The Yunkers were led out to cries of "Provocators! Traitors! Murderers!"---a sorry crestfallen lot. That morning each Yunker had vowed to us that he would fight until just one bullet was left. This last one, he would put thru his own brain rather than surrender to the Bolsheviks. Now he was giving up his arms to these Bolsheviks, solemnly promising never to take weapons against them again (Unhappy fellows! They were to break their promise.)
Last of the captives to leave the Palace were the members of the Women's Battalion. Most of them were of proletarian birth. "Shame! Shame!" cried the Red Guards, "Working-women fighting against workingmen." To drive home the indignation they felt, some grabbed the girls by the arms, shaking and scolding them.
This was about the sum total of the casualties among the soldier girls, tho later one of them committed suicide. Next day the hostile press spread tales of gruesome atrocities against the Women's Battalion, alongside of stories of sack and pillage of the Palace by the Red Guards.
Yet nothing is more alien to the essential nature of the working-class than destructiveness. Were it not so, history might have a different story to tell of the morning of November eighth. It might have to record that the magnificent edifice of the Czars was left a heap of crumbling stones and smoking embers by the vengeance of a long-suffering people.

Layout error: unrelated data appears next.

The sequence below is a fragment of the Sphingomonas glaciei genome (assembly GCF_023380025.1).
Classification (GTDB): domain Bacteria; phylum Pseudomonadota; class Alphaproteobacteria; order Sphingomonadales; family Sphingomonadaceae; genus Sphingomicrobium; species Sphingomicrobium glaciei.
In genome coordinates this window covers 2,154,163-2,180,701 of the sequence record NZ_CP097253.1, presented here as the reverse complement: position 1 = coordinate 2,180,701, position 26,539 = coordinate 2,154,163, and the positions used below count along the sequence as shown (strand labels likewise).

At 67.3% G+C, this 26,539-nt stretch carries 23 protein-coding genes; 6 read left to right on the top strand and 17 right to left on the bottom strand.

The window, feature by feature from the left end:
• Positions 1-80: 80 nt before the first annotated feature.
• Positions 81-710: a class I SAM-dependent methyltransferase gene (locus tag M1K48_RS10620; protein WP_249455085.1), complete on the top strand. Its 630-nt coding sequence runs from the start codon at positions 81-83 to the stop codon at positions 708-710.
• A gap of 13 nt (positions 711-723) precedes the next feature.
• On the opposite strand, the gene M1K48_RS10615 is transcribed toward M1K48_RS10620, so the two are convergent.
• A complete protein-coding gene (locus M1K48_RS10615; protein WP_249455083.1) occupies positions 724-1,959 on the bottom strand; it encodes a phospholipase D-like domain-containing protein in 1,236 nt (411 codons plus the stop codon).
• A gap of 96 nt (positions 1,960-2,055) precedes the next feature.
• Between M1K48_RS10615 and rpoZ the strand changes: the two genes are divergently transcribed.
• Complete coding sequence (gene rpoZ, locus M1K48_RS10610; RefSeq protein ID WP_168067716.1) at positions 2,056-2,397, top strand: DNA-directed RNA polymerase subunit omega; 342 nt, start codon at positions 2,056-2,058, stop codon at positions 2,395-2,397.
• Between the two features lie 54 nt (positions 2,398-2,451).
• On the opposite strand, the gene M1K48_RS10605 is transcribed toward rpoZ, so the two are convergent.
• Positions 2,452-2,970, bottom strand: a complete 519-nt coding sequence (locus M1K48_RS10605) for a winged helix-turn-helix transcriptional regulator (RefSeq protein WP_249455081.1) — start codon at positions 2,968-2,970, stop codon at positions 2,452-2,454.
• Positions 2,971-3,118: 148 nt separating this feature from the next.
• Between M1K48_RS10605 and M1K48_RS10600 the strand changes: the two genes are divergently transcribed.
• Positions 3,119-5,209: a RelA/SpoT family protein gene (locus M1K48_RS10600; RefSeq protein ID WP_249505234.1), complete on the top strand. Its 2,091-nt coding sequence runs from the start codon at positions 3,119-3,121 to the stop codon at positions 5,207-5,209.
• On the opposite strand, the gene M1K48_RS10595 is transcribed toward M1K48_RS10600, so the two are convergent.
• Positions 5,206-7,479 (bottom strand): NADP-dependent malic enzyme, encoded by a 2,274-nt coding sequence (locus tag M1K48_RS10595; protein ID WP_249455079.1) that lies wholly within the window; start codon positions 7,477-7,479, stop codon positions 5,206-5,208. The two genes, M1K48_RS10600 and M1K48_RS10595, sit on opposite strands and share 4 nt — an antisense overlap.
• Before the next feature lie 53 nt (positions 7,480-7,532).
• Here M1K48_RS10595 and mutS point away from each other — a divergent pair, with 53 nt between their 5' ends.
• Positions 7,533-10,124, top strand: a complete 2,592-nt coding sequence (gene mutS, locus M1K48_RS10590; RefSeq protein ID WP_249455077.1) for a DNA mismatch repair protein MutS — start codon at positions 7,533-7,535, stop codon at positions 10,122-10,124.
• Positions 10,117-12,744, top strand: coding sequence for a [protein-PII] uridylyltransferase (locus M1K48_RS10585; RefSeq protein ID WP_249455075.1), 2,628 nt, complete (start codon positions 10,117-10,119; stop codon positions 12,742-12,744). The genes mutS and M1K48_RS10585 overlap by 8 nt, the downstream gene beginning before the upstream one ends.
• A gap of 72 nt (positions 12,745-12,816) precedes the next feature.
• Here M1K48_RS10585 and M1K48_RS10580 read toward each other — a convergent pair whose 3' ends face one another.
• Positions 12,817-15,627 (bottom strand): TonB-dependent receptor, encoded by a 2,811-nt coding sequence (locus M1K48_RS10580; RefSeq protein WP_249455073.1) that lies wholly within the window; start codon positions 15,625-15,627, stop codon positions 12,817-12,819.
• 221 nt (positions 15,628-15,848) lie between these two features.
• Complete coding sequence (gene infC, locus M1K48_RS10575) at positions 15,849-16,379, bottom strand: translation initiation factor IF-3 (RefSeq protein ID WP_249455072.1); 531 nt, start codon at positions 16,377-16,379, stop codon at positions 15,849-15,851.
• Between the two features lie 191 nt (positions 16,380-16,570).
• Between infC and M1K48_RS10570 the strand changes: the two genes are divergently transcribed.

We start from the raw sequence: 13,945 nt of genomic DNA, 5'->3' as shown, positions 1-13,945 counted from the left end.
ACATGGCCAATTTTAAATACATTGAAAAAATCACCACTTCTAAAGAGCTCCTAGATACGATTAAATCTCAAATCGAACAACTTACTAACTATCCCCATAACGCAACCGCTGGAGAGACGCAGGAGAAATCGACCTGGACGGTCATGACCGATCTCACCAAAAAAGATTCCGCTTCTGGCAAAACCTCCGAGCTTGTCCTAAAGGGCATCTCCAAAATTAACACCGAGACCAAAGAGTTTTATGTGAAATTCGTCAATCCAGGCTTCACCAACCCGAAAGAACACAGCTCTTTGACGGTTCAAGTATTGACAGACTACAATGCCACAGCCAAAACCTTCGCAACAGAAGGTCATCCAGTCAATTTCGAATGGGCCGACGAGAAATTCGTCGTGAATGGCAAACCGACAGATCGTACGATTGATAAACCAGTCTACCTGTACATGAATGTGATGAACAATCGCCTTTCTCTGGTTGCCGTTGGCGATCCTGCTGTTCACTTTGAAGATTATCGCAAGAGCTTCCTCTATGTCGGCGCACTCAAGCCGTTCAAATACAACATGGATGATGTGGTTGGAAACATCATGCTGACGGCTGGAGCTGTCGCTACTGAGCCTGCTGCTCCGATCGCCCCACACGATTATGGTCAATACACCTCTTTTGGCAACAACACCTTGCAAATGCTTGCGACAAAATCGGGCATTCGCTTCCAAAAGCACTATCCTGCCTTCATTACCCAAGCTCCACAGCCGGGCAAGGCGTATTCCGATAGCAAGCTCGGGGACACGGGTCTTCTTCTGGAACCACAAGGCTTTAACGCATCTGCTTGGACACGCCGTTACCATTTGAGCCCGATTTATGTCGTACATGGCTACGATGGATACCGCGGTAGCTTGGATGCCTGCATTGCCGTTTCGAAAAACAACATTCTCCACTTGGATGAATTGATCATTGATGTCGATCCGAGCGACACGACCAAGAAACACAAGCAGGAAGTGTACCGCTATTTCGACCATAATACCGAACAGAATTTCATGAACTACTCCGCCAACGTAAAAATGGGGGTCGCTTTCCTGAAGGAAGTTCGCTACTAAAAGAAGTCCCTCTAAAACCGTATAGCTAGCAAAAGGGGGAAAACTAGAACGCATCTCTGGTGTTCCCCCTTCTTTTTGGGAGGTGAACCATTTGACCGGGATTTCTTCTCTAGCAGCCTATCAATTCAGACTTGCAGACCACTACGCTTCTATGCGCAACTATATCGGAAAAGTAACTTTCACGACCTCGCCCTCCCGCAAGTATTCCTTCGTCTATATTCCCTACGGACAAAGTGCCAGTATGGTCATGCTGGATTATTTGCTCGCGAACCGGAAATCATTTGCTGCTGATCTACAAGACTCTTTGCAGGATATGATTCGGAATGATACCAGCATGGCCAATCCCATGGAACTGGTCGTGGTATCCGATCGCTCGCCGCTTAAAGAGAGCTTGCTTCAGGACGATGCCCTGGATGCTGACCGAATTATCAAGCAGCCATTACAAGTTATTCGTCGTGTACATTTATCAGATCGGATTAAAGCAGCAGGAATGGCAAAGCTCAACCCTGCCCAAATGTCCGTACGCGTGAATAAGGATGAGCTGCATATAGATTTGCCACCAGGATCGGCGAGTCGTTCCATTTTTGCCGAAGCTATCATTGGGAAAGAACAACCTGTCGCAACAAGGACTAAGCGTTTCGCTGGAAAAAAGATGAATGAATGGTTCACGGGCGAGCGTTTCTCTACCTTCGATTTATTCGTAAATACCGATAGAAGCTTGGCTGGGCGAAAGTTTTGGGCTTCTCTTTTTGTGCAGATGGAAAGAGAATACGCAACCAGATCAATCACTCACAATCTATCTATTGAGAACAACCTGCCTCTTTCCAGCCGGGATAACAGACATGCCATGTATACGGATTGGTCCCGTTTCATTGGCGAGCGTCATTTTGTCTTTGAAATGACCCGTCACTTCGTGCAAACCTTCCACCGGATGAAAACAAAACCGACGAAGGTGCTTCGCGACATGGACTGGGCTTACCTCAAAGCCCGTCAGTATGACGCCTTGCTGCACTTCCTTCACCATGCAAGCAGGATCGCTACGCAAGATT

For a century it had stood there upon the Neva, a cold and heartless thing. The people had looked to it for light, and it had brought forth darkness. They had cried to it for. compassion, and it had answered with the lash, the knout, the burning of villages, exile in Siberia. One winter morning in 1905 thousands of them had come here, defenseless, petitioning the Little Father for redress of wrongs. The Palace had answered with rifle and cannon, reddening the snow with their blood. To the masses the building was a monument of cruelty and oppression. Had they razed it to the ground, it would have been but one more instance of the wrath of an outraged people, removing from their eyes forever the hated symbol of their suffering.
Instead they proceeded to remove the historic landmark from all likelihood of damage.
Kerensky had done the opposite. He had recklessly put the Winter Palace in the arena of conflict by making it the center of his cabinet and his own sleeping quarters. But the representatives of these storming masses who had captured the Palace, declared that it was not theirs nor the Soviets', but the heritage of all. By Soviet decree it was made the Museum of the People. The custody of it was formally placed in the hands of a committee of artists.
So events gave the lie to another dire prophecy. Kerensky, Dan and other of the intelligentsia had shrieked against the Revolution, predicting a hideous orgy of crime and plunder, the loosing of the basest passions of the mob. Once the hungry and embittered masses got in motion, they said, like a maddened herd they would go trampling down, wrecking, and destroying everything. "Even Gorky was prophesying the end of the world" (Trotzky).